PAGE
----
In the Commonwealth of Virginia, many state lawmakers pushed two (2) marijuana bills that could introduce adult-use sales by 2024 and permit licensed businesses to obtain tax deductions banned under U.S. Internal Revenue Code (IRC).
However, Republican Governor Glenn Youngkin has expressed concerns over expanding the state’s medical marijuana program to include recreational sales. These two marijuana bills face an uphill struggle in a divided Legislature that Gov. Youngkin happens to lead himself.
On signing legislation to establish a framework for permitting the recreational sale of marijuana in Virginia, Youngkin cited that legislation dealing with consumer safety and regulations on Delta-8 THC and hemp is more concerning for him.
The first marijuana bill would enable medical marijuana dispensaries to market adult-use products starting January 1, 2024, but a derailed consensus could likely happen via taxation and social equity provisions.
On the other hand, the second bill would let cannabis operators deduct specific taxes banned under the federal tax code, particularly IRC Section 280E. There is a possibility that this certain measure would dissociate state cannabis operators from the U.S. tax code, especially those that are operating in other states like New Jersey, New York, and Pennsylvania.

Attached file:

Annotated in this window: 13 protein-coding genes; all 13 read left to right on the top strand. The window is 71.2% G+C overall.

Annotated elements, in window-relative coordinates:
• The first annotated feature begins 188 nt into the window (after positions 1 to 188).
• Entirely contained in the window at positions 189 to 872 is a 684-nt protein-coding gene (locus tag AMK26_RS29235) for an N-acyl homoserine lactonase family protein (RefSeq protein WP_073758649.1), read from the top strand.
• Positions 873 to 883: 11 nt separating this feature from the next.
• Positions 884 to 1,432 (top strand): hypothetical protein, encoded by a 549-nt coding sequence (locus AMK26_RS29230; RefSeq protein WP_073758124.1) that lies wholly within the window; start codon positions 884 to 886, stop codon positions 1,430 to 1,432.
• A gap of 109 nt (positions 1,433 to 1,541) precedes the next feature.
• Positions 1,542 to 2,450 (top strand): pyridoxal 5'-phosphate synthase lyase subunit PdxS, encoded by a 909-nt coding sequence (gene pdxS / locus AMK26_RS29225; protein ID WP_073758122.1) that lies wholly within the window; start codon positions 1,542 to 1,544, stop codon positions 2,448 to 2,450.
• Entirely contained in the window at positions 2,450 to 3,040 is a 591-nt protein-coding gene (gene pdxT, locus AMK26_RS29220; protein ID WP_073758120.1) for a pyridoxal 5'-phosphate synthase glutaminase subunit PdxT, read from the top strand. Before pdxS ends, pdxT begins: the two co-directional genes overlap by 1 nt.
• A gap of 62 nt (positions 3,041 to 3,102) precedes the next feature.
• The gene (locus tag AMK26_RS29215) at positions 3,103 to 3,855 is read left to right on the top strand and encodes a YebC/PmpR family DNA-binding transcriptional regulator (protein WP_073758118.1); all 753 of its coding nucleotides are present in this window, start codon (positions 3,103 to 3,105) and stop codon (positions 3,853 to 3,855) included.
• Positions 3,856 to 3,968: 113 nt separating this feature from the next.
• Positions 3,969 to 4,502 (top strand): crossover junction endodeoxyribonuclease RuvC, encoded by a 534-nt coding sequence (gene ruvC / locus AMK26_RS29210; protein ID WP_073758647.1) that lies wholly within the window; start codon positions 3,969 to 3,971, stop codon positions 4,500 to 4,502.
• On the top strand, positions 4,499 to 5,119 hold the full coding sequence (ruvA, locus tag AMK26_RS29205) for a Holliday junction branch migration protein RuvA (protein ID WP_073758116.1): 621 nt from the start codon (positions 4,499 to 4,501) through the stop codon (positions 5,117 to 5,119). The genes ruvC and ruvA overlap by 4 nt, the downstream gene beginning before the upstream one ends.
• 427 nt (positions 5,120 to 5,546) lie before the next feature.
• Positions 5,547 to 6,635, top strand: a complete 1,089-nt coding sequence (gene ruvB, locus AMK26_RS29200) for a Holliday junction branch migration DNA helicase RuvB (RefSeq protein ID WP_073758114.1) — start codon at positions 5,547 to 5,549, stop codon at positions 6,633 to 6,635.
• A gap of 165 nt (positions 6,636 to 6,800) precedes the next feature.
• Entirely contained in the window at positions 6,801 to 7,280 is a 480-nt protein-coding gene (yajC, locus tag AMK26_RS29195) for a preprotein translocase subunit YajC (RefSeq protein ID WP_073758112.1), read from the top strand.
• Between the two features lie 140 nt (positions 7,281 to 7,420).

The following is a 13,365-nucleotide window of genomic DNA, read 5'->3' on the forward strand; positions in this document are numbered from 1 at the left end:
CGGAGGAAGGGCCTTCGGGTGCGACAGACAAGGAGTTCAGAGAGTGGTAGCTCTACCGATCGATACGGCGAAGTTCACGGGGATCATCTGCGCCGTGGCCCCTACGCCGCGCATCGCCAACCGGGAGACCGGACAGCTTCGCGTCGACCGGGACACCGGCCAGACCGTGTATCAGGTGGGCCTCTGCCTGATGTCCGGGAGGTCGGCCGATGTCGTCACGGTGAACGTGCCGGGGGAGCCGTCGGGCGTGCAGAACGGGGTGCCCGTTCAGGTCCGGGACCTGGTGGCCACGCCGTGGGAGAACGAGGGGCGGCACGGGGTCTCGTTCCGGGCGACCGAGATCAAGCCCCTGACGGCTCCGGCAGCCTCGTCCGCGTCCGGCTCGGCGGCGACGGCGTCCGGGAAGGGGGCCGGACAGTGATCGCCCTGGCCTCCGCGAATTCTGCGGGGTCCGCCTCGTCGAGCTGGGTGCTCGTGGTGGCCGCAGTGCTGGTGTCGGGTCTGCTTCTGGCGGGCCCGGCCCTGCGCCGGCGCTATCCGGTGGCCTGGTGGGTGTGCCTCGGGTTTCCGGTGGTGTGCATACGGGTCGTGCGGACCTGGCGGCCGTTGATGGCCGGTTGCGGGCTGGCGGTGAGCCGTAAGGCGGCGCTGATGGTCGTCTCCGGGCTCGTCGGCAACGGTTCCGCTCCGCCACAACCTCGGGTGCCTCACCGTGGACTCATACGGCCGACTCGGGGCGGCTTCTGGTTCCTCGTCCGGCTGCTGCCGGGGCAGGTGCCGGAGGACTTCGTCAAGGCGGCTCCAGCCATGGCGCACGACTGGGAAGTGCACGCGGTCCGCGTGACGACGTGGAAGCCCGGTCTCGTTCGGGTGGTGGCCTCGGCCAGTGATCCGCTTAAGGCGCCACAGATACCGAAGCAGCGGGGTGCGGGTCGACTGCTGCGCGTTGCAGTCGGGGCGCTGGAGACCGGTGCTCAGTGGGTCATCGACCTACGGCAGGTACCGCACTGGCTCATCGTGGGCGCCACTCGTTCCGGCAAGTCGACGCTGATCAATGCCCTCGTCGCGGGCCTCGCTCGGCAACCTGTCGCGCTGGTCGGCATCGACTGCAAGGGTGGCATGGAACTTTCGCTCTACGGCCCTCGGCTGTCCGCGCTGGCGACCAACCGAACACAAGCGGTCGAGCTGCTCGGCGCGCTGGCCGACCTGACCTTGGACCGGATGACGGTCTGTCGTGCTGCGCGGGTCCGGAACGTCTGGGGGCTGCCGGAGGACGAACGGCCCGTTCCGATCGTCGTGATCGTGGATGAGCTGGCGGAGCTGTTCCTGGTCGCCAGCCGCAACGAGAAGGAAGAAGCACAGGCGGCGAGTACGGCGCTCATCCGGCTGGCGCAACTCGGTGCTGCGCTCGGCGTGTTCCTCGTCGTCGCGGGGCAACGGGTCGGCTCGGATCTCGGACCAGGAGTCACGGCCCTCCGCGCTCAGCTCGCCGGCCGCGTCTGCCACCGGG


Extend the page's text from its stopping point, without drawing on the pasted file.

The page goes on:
Concerning the formation of recreational marijuana sales in Virginia, multiple such attempts got delayed for almost two (2) years since former state Democratic Governor Ralph Northam signed in April 2021 legislation to legalize the potential adult-use market amounting to roughly $1.4 billion.
License holders in Virginia waited for legislative progress to enact state-wide adult-use sales and, as a result of the delay, decided to expand the operations of their medical marijuana business.